The world around me is dry. The rains have been infrequent, fitful in their inconstancy with the things that depend on them. There is still life here, but it seems muted, quiet and waiting. The hillsides are gray green with parched sagebrush and the sere browns of annual grasses long gone to seed, emptied husks of wild oat clinging to dry stalks in the cool west wind of morning, looking like so many pennants flying from the lance tips of a miniature army, one that will never advance from here nor return home.
On this dewy morning, the funnel webs of grassland spiders no longer cast their silver coating over the ground. Rather the webs are far apart, scattered bits of lace, sparse as the rains themselves. And though there is dew from the humid air driven north by a storm off the Mexican coast, the rain, if it comes at all, will do no more than moisten this ground.
The cactus wrens are going through the motions of nest building, but there may be no eggs laid this year for food is scarce. A gnatcatcher appears out of nowhere over a wren, hovering, trying to chase it off. Perhaps the gnatcatchers have managed to bring off their brood this year in spite of the drought. Though few, fence lizards and rabbits find enough to eat—for now. Two-inch holes dot the trail and lead up the hill where gopher runs have caved in, but there is only a handful of freshly dug earth here and there. The red-tailed hawks will be hungry this summer.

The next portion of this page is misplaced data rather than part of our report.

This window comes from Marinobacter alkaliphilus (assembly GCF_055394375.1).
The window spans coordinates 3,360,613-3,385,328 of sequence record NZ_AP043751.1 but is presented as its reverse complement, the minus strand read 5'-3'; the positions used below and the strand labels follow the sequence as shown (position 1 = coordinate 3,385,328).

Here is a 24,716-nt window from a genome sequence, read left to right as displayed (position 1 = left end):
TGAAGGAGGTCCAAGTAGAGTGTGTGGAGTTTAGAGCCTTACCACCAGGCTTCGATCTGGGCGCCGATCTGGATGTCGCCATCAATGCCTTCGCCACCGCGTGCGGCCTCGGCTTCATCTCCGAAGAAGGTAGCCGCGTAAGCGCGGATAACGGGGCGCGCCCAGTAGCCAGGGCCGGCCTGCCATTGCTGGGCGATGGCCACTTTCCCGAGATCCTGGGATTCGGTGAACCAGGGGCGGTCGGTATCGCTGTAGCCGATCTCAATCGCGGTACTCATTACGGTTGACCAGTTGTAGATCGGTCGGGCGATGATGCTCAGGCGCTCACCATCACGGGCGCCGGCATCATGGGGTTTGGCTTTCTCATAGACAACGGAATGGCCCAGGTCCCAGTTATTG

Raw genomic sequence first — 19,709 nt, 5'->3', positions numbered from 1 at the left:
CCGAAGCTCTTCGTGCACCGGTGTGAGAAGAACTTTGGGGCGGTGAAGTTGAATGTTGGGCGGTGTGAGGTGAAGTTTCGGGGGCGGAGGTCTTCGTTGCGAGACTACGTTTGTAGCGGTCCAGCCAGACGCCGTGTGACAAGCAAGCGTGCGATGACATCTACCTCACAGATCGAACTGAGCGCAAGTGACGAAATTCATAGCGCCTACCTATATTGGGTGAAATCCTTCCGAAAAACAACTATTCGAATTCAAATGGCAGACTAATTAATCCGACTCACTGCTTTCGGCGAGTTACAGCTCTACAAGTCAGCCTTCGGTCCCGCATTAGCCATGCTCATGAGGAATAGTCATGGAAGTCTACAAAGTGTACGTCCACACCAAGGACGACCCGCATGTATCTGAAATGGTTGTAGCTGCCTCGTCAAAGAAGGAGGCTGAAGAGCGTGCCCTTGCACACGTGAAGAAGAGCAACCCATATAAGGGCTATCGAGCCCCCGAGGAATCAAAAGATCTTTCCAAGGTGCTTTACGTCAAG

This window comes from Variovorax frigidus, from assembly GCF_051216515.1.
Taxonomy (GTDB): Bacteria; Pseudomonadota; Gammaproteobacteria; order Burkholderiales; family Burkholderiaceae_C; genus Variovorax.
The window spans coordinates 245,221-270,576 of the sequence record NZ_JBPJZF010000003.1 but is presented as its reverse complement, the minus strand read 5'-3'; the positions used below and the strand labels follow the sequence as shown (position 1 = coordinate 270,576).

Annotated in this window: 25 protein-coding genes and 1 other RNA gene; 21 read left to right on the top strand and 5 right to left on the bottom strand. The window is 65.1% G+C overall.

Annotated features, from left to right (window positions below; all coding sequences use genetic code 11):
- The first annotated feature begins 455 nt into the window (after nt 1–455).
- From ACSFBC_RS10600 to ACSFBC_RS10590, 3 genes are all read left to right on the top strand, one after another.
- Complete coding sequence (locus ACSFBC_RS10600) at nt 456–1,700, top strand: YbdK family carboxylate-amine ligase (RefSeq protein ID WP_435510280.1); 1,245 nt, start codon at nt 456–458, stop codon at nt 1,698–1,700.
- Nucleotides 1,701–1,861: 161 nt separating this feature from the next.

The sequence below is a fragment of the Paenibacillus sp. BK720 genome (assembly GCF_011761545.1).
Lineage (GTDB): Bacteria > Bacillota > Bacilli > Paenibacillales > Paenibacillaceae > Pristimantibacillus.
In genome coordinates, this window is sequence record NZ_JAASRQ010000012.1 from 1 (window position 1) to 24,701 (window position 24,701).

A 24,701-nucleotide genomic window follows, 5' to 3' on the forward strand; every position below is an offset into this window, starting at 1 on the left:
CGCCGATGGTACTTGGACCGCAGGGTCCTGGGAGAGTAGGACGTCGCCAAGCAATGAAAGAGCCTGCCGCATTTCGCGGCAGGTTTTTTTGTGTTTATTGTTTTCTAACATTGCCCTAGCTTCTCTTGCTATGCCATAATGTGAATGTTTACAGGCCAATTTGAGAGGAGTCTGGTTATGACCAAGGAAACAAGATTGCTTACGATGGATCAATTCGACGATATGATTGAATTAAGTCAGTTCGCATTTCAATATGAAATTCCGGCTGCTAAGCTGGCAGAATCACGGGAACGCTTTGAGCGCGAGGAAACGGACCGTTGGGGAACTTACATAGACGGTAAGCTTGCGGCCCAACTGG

Ashy-leaf buckwheat has seemed to run through its blooming cycle quickly this year. It is still June, yet the flower heads already show tinges of the brick red hue they will take on in another month. This morning, there is only a scattering of insects out on these flowers, mostly honey bees, syrphid flies and a lone bee fly, but this is as much a matter of no sun as little left that files.
Three chimney bees fight briefly for access to the one bloom on a cactus pad. The flower is beautiful; a rosy-lipped yellow cup lush with its filling of bright stamens and central pistil, but it is the only cactus blossom visible from where I stand. The emergence holes in the ground suggest a moderate population of bees will fly this year, probably fewer than last year, but unless more cactuses come into flower soon, they will be hard to find next year. Scarcity is the theme, and its shadows lie everywhere on the landscape. They will remain there for a long time to come.